Student loans can be a necessary evil when it comes to financing the cost of a college education. Most students graduate with some level of student loan debt.
But, loans don’t have to be debilitating if you understand your options and choose loans that offer you fair terms and rates.
Where to look for the “cheapest” student loans
While there are many places to look for student loans, there are two main places that you should be looking.
Consider these options for student loans, in this order:
1. U.S. Department of Education (Federal student loans)
The U.S. Dept of Education is the single biggest lender for student loans. They offer students thousands of dollars in loans each year.
In almost all cases, these loans are considered favorable to private lenders. They offer borrower protections like deferment and forbearance in the event that they are having trouble repaying their loans. It’s generally advisable that students maximize their federal loans before considering a private lender to finance the cost of college.
Loans offered by the U.S. Dept of Ed include:
- Federal Direct Subsidized Loans
- Federal Direct Unsubsidized Loans
- Federal Perkins Loans
- Federal Direct PLUS (Parent) Loans
2. Private lenders
Although private student loan lenders have often been characterized poorly in the past, this is an industry that is rapidly evolving. And many students rely on private lenders to help finance their education.
Many private lenders will require either a co-signer or some other form of collateral to secure your loan–and they may only accept you if you have a strong credit history. But, they also can offer more flexible interest rates and consolidation/refinance options that are not available through the U.S. Department of Ed’s federal loan programs.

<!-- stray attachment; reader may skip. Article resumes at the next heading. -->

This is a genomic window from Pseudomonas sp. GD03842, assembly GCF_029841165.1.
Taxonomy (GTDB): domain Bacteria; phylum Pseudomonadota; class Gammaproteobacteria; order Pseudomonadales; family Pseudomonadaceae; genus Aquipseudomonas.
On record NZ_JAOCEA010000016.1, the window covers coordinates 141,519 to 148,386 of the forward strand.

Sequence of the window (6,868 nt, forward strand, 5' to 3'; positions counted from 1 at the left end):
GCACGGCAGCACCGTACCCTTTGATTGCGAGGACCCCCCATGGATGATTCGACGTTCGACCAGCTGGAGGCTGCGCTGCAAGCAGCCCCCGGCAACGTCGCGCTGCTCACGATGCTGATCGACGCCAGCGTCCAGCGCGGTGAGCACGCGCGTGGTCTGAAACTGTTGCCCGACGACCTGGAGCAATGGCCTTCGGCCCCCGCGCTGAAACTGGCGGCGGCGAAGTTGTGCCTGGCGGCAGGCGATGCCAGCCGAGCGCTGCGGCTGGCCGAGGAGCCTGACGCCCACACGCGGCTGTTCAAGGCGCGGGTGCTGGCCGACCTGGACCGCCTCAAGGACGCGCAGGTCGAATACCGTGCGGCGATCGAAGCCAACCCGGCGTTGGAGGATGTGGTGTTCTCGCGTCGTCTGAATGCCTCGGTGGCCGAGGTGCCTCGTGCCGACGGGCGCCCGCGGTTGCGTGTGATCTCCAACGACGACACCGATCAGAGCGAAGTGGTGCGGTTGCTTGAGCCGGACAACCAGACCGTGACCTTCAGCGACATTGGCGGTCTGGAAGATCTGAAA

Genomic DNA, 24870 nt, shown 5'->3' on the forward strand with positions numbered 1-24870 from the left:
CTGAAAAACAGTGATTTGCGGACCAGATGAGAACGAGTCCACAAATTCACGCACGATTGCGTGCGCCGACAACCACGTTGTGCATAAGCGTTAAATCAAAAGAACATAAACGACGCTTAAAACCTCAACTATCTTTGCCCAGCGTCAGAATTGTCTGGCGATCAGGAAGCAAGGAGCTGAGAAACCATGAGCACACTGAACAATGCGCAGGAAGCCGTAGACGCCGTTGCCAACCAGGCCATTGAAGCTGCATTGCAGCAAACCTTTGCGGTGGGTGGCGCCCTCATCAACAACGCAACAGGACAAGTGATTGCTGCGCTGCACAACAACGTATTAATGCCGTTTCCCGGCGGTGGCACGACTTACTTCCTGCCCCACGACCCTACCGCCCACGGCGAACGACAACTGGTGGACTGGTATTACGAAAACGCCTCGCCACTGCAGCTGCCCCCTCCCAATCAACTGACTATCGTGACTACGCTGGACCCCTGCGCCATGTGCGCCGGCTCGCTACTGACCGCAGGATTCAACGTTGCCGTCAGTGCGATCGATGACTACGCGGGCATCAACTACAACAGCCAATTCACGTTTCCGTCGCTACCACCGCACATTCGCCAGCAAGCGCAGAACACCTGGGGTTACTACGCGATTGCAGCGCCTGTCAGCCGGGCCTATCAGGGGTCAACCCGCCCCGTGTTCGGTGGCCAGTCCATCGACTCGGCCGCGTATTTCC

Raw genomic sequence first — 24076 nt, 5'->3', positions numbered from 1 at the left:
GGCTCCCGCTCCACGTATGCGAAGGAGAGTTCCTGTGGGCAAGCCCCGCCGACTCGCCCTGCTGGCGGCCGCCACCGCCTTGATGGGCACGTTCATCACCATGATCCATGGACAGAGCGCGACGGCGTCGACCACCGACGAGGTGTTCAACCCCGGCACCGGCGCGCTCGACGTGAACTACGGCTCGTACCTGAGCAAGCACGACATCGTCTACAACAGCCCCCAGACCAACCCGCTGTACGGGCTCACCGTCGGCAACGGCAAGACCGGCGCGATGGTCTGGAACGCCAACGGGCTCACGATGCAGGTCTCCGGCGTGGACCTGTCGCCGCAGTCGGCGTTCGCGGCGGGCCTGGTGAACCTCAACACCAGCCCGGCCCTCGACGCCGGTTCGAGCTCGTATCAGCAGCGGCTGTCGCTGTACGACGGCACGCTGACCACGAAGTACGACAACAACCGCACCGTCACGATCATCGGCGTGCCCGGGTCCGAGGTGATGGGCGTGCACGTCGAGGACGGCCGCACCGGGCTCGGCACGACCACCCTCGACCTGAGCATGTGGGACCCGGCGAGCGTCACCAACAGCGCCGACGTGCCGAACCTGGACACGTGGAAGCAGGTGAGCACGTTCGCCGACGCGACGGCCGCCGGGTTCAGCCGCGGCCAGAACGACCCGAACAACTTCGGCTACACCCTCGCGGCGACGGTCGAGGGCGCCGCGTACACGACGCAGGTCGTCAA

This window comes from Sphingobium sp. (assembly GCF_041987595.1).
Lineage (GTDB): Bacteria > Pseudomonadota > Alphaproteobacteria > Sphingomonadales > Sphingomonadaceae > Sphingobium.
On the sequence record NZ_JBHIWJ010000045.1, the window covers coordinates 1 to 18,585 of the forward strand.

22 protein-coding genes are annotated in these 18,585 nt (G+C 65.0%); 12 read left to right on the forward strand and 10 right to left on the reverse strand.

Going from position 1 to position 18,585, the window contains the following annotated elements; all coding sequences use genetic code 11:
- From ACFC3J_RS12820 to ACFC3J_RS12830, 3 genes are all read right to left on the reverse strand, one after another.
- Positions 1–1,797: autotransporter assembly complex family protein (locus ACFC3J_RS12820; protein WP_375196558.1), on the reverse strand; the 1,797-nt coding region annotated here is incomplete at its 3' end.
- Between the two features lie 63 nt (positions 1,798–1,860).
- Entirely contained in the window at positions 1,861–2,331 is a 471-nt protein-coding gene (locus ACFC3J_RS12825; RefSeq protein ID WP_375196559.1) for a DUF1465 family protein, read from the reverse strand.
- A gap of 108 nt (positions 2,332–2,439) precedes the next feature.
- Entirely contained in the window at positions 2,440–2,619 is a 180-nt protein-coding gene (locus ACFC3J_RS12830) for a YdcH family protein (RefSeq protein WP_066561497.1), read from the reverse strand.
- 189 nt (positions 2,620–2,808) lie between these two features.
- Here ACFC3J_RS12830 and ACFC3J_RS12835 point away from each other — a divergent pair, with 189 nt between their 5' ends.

See the tips below for help with deciding which private lenders are best for you and will also help you save the most money on your loans.
Things to look for in the “cheapest” student loan
Although the term “cheapest” in terms of student loans may seem like an oxymoron–you will always be forced to pay interest–there are still some things that you can look for when considering your loan options. These factors can help you save big money.
1. Low-interest rate
What is generally considered the most important factor in choosing a loan is what interest rate you’ll receive.
Simply put, the interest rate that you pay is what percentage of that money you’ll pay extra–each year on the remaining balance–for financing the loan. Small changes in interest–say 1 or 2%–can add up to thousands of dollars over the life of a loan, depending on how much is being borrowed.
So, be very careful when considering student loan providers, to make sure that you’re getting a good deal on the rate you’re being offered.
2. Reasonable repayment period
Although a longer repayment period can seem like a good idea because it will lower your monthly loan payment, extending the terms of your loan can end up costing you thousands in interest.
For each additional month added on to your loan, you are paying more to finance that money. So, it’s in your best interest to choose a repayment period that pays off your loans as fast as possible while maintaining a manageable monthly payment.
3. No added fees or charges
Under no circumstances should a borrower ever have to pay extras fees or penalties for their loan (except for maybe late-payment fees).
Some lenders will charge things like origination fees on student loans or charge a pre-payment penalty if you try to pay your loan off earlier than the original term of the loan.
Do NOT pay these fees–they should be immediate red flags that the lender is not trustworthy.